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Gemini: Heroes Reborn Review

Let’s face it; nine times out of ten, a game based on a licensed property, whether movie or TV show, tends to suck. Whether due to developers failing to understand the appeal of the source material or publishers just looking to cash in on a popular brand, licensed games have become the ones whose quality is hardest to trust. However, there seems to be a trend toward granting licenses to indie developers lately, and results have been quite promising. Independent developers have done quite well with a game based on the anime Steins; Gate and that trend continues to an extent with Gemini: Heroes Reborn.


Gemini: Heroes RebornPlaystation 4 [Reviewed], Xbox One, PC
Developer: Phosphor Games
Publisher: Imperative Entertainment
Release Date: 26 January 2016
Price: $14.99 [Disclosure: Game Copy Provided by Publisher]

Based on the reboot/sequel of the NBC/Universal series Heroes which was a hit once upon a time, the game takes place in the same universe as the show but is otherwise a separate entity. That is actually befitting of the license as the show was known for having numerous characters with story arcs that are often disconnected from each other. As such, I was not surprised that no characters from the show appeared in the game. There are, however, secret trinkets to find connected to characters from the show like a comic featuring Hiro (Masi Oka’s character, the one who could manipulate time). While the secrets are cool to find for fans of the show, the game’s plot can be followed well enough even you know nothing about the universe.

Speaking of the plot, it is decent enough to keep you going but lacks surprises. The game revolves around a young woman named Cassandra who visits an old run-down facility with her friend Alex looking for clues about what happened to her parents. When it’s discovered that the facility isn’t deserted, Alex is captured, and Cassandra charges in to rescue him. Inside, she discovers superpowers awakening within her like the ability to jump between two time periods and telekinetically throw objects. These abilities become her only hope to survive. The dialog is well-written and acted, and the story flows nicely from one beat to the next. While very predictable, it does keep you engaged enough to get to the end.


The game’s aesthetics are a very mixed bag. The environments in Gemini do a great job of showing off what the relatively new Unreal Engine 4 can do. There is plenty of variation in the locales between the two time periods explored, and everything is incredibly detailed. The crags present in the derelict version of the facility look photographic. On top of that, the special effects are eye-grabbing, especially when you open a temporal rift to peek at the other time period. There are issues like how the lighting is very muted. Too much of the game is too dark. I had to turn up the brightness on my TV just to see where I was going. However, the biggest problem is on the technical front. The load times are awful.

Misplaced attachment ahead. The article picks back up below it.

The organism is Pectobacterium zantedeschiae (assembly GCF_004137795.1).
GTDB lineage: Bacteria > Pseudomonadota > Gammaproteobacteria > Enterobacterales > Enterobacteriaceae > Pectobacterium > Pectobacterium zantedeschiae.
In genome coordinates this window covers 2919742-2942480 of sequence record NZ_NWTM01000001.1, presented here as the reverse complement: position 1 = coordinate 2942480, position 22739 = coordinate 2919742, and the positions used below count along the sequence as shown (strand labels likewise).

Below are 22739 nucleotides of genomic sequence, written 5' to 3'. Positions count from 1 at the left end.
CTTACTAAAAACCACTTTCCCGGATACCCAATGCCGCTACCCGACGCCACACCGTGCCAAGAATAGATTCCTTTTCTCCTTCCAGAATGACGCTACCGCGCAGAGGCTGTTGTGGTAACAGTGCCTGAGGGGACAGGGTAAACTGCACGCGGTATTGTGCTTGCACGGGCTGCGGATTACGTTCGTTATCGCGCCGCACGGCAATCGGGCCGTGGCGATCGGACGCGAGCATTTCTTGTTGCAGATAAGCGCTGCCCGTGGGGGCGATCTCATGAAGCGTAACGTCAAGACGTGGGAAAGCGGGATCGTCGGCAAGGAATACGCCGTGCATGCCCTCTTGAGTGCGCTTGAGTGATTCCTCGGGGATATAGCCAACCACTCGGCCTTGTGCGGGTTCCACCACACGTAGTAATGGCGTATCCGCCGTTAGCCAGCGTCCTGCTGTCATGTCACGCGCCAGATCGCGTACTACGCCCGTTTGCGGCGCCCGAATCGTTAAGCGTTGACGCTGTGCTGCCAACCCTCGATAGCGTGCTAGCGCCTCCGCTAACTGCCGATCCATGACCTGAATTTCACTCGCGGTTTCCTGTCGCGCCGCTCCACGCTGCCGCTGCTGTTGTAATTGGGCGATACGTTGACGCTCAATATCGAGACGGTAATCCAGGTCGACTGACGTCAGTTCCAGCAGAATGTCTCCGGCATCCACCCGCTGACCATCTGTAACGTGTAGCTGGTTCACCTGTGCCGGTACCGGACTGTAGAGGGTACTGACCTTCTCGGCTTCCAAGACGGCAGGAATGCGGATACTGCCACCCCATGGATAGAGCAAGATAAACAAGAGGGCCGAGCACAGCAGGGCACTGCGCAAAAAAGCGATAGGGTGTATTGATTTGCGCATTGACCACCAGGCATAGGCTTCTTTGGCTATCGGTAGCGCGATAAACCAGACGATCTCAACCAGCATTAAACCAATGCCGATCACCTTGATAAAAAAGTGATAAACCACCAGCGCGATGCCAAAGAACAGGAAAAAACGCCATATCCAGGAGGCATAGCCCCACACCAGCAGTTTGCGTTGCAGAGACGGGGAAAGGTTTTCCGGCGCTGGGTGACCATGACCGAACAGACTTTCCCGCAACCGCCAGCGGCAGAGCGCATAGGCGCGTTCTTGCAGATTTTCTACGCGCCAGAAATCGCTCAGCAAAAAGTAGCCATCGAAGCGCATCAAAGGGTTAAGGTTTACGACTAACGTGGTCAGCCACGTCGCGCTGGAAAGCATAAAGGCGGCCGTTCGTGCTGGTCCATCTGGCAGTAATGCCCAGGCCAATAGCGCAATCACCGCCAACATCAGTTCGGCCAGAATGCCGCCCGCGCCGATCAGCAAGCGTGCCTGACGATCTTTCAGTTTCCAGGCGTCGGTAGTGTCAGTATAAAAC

When starting up a game or entering a new stage, prepare to stare at a static loading screen for almost two minutes. That was hard to stomach for games on PS1 CDs; it is inexcusable for a downloaded game today. To add insult to injury, textures pop in when the level starts. After THAT long of a load time, the fact that you have to stare at blurred polygons for another fifteen seconds while the textures catch up is pathetic. The results aren’t as abhorrent like with Duke Nukem Forever, but they still grate on me. The music and sounds effects work decently, but they don’t come in much. A lot of the game is almost completely silent. They couldn’t have added in a little ambiance?


The gameplay is equally mixed. The superpowers are very well-integrated into the game. Mixing the time-shifting with the telekinesis makes the fights with armed guards exhilarating. Popping up behind a guard, throwing a broken piece of ceiling, shifting time, and then peeking at the flummoxed guard never stopped being chuckle-worthy and satisfying. Likewise, environment navigation also uses Cass’s powers in interesting ways. Whether time-shifting to get past a cave-in or slowing time for long jumps, the powers are frequently used in inventive ways. Unfortunately, there are a couple of problems that seriously threaten the fun. First are almost random difficulty spikes. You could easily sail through multiple stages only to hit a brick wall that forces you back to the last checkpoint multiple times. That becomes a real problem when you see how far apart the checkpoints are spaced.

There were multiple times in which I lost thirty minutes of effort because of one missed jump. There were also plenty of “What do I do?” moments throughout the game. While much of the game is linear enough to keep you moving, I encountered multiple times in which I was totally stuck to the point that I had to look up a walkthrough to find out what I had to do to move on. Those moments get as frustrating as the difficulty spikes. There are also some glitches. More than once I accidentally jumped through the level geometry and found myself falling forever. On top of everything else, Gemini is quite short. Not counting time spent replaying sections, expect to get at most six hours of game time with little incentive to play again.



Gemini: Heroes Reborn is okay. It has some neat ideas, it plays decently, it looks good for the most part, and it can be enjoyed even if you don’t know what “Save the Cheerleader; Save the World” means. It’s nothing spectacular, and it is on the short side. However, it can provide some decent thrills for the money. This Hero may be worth your time.

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Adam Wallace had been a devoted gamer since the day he picked up an Atari 2600 controller and has been writing about it since 2009.


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